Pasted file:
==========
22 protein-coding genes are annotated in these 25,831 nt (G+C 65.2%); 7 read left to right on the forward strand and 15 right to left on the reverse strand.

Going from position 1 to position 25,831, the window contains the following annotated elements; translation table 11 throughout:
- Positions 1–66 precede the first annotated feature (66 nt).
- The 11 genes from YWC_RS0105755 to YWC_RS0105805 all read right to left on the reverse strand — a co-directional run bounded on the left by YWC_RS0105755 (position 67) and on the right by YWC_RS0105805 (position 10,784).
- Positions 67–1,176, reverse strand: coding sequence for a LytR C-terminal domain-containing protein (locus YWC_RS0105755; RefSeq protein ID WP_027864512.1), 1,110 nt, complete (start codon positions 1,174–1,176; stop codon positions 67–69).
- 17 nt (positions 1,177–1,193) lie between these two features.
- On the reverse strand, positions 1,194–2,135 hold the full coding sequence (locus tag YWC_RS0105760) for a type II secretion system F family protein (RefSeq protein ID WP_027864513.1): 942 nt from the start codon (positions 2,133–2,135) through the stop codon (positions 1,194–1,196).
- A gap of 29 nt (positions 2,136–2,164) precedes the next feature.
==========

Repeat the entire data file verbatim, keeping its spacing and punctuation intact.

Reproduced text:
22 protein-coding genes are annotated in these 25,831 nt (G+C 65.2%); 7 read left to right on the forward strand and 15 right to left on the reverse strand.

Going from position 1 to position 25,831, the window contains the following annotated elements; translation table 11 throughout:
- Positions 1–66 precede the first annotated feature (66 nt).
- The 11 genes from YWC_RS0105755 to YWC_RS0105805 all read right to left on the reverse strand — a co-directional run bounded on the left by YWC_RS0105755 (position 67) and on the right by YWC_RS0105805 (position 10,784).
- Positions 67–1,176, reverse strand: coding sequence for a LytR C-terminal domain-containing protein (locus YWC_RS0105755; RefSeq protein ID WP_027864512.1), 1,110 nt, complete (start codon positions 1,174–1,176; stop codon positions 67–69).
- 17 nt (positions 1,177–1,193) lie between these two features.
- On the reverse strand, positions 1,194–2,135 hold the full coding sequence (locus tag YWC_RS0105760) for a type II secretion system F family protein (RefSeq protein ID WP_027864513.1): 942 nt from the start codon (positions 2,133–2,135) through the stop codon (positions 1,194–1,196).
- A gap of 29 nt (positions 2,136–2,164) precedes the next feature.